Blackwater employees reject federal charges

From staff reportsApril 21, 2010 

Blackwater Probe

In this July 21, 2008, file photo Gary Jackson, then-President of Blackwater Worldwide, is seen at Blackwater's offices in Moyock, N.C.

GERRY BROOME — ASSOCIATED PRESS

— Five former Blackwater employees accused of breaking a series of federal firearms laws to give the company a leg up over rivals in the military contracting and training business contested the charges in federal court this morning.

Attorneys for the five asked U.S. Magistrate Judge James Gates to allow them to remain free without posting bond and criticized the government's charges against them.

"These are not serious offenses. I don't think they're offenses at all," said Ken Bell, a Charlotte attorney representing former Blackwater president Gary Jackson. "All of this was done with the knowledge of, the request of and for the convenience of, an agency of the U.S. government."

A federal indictment made public last week says company officials phonied federal paperwork to cover up a gift of firearms to the King of Jordan, whom Blackwater was courting as a client.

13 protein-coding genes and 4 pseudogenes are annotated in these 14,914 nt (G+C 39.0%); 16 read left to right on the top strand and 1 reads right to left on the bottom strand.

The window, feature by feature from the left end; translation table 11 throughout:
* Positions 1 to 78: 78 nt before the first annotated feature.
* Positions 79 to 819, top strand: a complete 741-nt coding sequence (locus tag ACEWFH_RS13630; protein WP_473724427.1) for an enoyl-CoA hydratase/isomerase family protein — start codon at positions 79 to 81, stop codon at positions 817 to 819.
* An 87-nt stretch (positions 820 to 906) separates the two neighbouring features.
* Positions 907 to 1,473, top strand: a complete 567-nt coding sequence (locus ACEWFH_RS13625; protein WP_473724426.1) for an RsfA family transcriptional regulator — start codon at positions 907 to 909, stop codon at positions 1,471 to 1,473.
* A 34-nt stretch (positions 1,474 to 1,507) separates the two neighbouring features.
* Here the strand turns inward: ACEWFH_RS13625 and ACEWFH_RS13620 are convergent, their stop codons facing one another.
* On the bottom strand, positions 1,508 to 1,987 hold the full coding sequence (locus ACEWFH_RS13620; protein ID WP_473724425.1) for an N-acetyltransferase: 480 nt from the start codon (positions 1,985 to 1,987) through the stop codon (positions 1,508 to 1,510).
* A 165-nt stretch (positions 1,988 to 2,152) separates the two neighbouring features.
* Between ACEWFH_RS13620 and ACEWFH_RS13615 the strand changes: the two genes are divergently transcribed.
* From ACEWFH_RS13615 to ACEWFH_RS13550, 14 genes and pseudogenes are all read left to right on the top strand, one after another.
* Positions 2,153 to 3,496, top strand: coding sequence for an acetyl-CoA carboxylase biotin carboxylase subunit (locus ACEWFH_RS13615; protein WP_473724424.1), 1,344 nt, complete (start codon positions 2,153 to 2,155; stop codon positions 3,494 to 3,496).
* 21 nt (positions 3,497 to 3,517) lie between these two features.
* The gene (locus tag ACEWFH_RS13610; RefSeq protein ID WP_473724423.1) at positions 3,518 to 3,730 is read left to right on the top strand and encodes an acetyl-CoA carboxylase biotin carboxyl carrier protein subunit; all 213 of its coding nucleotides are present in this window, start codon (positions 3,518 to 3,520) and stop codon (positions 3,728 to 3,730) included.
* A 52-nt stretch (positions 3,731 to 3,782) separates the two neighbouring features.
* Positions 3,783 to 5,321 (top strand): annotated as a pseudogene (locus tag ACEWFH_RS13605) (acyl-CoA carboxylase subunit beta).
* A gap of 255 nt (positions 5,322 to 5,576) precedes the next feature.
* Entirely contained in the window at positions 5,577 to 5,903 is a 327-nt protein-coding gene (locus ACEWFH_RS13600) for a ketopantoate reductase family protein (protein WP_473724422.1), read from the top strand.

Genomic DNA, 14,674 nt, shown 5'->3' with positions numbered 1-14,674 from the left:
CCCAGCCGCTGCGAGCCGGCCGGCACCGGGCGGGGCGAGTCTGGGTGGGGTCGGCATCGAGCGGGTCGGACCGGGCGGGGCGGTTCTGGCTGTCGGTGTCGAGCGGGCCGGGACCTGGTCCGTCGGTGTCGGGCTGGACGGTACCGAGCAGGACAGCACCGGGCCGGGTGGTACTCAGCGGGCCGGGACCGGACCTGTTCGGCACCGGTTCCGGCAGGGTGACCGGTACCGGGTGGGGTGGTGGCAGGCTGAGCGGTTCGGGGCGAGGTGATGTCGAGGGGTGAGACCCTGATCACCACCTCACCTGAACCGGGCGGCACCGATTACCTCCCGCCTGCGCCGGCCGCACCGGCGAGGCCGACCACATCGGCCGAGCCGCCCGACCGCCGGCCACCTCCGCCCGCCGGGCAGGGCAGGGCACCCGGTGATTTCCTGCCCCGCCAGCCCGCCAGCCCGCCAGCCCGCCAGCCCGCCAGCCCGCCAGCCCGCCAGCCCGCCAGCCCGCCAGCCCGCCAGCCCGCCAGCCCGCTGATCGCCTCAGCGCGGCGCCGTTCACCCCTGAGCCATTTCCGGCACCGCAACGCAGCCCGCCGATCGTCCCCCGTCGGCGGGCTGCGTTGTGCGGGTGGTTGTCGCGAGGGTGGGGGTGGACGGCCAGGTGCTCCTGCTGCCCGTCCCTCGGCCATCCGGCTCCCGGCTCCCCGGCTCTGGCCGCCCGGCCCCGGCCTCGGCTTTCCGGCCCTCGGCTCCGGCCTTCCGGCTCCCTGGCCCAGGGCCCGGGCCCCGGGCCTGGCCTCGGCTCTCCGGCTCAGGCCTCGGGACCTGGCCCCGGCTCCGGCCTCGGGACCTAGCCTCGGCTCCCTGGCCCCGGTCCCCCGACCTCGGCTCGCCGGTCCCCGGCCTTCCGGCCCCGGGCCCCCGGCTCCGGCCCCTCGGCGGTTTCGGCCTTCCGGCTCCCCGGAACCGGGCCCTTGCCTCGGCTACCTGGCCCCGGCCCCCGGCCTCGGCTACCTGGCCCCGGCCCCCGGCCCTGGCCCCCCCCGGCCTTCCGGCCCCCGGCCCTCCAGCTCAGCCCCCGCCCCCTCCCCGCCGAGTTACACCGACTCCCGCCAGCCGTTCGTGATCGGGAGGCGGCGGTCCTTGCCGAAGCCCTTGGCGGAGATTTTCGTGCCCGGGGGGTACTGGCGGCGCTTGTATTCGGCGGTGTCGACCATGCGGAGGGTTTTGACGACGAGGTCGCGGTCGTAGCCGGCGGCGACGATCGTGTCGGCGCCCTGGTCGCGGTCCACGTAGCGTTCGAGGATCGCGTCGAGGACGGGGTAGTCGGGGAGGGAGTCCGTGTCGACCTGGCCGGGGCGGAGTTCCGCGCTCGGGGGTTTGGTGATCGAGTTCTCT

The indictment also says Jackson used the tiny Camden County Sheriff's Office as a front to buy automatic AK-47s that Blackwater wanted for its training facility in Moyock. It also says the company illegally possessed short-barreled rifles that Blackwater officials deemed useful for winning the security contracts.

Also charged were former Vice President William W. Mathews Jr., former General Counsel Andrew Howell, former Vice President Ana Bundy, and Ronald Slezak, who handled federal paperwork for firearms.

U.S. Assistant Attorney John Bowler said in federal court this morning that Jackson in particular behaved with arrogance. Bowler rejected Bell's claim that he and the others acted on behalf of the government.

"It was not condoned by any government agency," he said.

This afternoon, Gates agreed to let the five remain free without posting a bond, though he did require that they forfeit their passports. Four of them did, but Slezak said he hadn't been out of the country in 30 years.

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